In vivo detection of tau fibrils and amyloid β aggregates with tracers

In vivo detection of tau fibrils and amyloid β aggregates with tracers

Researchers have injected brilliant tracer molecules into the blood of mice and demonstrated that they can then visualize protein clots in the mice's brain for up to six weeks. Such lumps of protein, or aggregates, of various proteins such as amyloid-beta and tau, are a hallmark of Alzheimer's disease, Parkinson's disease, and other neurodegenerative conditions in which the nerve cells die.

There are still many question marks about why some proteins sometimes clump together and over time form plaques in the brain. Therefore, the research community has a great need for tools to follow the process. And here the time aspect is central. 
Using the tracer molecules that have been there before, researchers can get snapshots of the amount of plaque in the brain at a specific time. Thanks to the new tracer molecules, the researchers see the signal for a long time and that opens up new possibilities for research on neurodegenerative diseases.
The biggest advantage we see in this study in mice is that one could use the tracer molecules to study in real time how protein aggregates are formed. Among other things, researchers could investigate when neurons in the process begin to die due to protein aggregates, says the senior author.

In the study, published in the journal Acta Neuropathologica Communications , the researchers saw how the tracer molecules colored in newly formed protein clumps as the protein aggregates were formed 

In the study we also show that if we use two tracer molecules at the same time, we can see different types of aggregates of amyloid-beta, and not just the total amount of protein aggregates. This has not been seen before in living mice, says the author.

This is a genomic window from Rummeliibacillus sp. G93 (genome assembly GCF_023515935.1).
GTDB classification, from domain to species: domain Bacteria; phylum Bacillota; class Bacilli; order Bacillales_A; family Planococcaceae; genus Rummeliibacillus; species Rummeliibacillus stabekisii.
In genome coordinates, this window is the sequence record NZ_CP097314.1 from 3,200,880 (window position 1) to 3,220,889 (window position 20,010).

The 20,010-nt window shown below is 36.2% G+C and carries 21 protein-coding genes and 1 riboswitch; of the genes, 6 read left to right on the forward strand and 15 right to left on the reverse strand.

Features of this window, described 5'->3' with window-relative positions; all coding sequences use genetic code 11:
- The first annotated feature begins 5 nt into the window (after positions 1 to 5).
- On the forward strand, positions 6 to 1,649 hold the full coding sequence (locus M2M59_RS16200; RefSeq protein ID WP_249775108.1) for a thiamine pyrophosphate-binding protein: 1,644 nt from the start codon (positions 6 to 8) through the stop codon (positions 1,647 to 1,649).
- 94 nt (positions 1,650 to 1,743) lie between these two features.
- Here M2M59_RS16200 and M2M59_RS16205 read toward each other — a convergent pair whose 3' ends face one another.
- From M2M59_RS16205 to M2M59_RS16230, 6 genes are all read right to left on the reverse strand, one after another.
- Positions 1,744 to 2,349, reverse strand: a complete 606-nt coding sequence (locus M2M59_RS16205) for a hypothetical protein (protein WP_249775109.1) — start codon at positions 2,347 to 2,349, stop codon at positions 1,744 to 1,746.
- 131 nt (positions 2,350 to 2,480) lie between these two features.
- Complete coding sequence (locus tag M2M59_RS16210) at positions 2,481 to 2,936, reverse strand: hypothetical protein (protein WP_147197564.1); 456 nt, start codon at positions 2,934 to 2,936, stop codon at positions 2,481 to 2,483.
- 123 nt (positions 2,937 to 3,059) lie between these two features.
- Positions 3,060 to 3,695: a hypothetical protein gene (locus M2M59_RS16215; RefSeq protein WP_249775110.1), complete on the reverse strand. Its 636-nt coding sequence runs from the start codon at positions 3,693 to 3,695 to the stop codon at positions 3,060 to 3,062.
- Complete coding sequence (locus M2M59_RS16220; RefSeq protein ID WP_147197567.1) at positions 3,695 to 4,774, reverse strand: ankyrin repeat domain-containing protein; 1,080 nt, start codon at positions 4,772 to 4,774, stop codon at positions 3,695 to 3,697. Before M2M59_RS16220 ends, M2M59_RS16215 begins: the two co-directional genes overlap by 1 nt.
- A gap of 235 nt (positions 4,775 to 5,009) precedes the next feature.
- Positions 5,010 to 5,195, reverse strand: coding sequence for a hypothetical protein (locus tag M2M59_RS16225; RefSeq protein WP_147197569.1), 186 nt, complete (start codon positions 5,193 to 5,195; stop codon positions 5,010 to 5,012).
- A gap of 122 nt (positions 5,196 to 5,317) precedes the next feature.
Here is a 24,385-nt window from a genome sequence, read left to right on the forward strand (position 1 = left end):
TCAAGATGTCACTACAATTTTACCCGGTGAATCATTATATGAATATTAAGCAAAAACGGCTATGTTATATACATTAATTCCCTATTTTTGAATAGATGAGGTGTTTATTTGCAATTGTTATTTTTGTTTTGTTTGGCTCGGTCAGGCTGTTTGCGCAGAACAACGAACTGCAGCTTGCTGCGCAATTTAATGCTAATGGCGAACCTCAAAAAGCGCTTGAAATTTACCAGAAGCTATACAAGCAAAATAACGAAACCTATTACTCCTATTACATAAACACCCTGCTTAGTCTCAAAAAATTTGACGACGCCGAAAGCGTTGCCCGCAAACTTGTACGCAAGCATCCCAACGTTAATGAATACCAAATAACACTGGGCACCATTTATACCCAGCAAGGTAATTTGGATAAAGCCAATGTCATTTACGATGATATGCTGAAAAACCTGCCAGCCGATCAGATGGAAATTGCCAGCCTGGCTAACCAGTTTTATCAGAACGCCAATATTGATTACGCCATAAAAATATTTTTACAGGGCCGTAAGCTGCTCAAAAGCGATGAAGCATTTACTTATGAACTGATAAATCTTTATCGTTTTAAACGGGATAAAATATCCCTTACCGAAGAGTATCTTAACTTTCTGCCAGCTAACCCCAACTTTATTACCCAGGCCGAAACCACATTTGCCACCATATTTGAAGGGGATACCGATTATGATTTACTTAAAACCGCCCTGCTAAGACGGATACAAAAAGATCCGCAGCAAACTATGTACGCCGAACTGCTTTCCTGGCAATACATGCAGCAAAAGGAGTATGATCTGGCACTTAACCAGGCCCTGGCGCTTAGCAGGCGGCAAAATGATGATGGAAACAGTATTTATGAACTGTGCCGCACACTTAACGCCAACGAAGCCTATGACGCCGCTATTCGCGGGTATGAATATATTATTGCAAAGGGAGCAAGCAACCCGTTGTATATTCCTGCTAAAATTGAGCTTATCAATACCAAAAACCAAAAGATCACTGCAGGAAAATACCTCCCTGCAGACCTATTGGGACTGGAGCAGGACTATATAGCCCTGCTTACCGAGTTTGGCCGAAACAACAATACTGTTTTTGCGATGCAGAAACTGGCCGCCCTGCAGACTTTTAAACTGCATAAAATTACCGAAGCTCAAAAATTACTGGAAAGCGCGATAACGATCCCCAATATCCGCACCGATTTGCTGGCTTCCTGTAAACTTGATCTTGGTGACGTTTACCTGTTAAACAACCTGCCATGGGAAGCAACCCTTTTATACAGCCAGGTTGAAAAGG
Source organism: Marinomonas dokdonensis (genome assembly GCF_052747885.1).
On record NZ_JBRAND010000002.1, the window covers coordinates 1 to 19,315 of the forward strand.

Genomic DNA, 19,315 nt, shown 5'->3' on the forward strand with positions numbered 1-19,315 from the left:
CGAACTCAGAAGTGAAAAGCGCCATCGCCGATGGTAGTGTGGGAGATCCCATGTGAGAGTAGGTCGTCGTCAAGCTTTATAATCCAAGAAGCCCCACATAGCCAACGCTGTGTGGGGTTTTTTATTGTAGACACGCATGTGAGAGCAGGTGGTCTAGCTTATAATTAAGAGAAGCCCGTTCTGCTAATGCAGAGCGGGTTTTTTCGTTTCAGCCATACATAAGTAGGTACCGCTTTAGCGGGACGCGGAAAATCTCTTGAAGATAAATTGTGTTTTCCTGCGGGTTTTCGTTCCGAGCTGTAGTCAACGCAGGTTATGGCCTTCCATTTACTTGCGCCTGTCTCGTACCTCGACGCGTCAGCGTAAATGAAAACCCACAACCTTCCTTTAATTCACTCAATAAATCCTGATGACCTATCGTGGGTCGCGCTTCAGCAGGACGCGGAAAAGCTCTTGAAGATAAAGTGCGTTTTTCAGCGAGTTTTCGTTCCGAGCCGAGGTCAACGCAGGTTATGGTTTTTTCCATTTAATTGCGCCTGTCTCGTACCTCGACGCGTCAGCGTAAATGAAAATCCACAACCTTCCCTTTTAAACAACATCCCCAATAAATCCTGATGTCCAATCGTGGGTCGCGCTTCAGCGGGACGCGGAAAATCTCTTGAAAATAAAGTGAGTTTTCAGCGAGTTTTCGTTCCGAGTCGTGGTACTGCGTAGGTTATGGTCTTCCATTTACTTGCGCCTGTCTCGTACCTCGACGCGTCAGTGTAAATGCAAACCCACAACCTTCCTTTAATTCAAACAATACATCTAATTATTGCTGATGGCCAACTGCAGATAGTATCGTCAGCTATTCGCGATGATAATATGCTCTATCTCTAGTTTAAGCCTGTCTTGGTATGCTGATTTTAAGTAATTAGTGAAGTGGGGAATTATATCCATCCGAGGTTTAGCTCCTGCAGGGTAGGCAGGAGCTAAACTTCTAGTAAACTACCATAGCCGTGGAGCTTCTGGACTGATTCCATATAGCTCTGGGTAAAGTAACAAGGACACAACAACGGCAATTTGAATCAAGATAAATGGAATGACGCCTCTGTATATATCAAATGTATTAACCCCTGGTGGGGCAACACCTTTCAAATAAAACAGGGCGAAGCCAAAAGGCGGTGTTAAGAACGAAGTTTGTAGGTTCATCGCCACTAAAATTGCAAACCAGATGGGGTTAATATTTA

Previously, researchers have found various forms of amyloid aggregates in brain tissue from deceased people with Alzheimer's disease. They suspect that several different types of aggregates are involved in the disease course.

The authors hope that the tracer molecules will eventually be used in diagnostics in healthcare. But there it is some distance left. In living people, it is not possible to use the same way to visualize where in the brain the tracer molecules have bound to protein aggregates. The researchers therefore want to adapt the tracer molecules so that they can be detected in a way that is used in healthcare today. In collaboration, they will link radioactive isotopes to the molecules, making it possible to see them with PET (positron emission tomography) camera.

If we can start using these tracer molecules in patients, I think the first step will be to use the tracer molecules in clinical trials to monitor the effect of various potential treatments. An interesting question to look at is whether different treatments affect different forms of protein aggregates, says the author.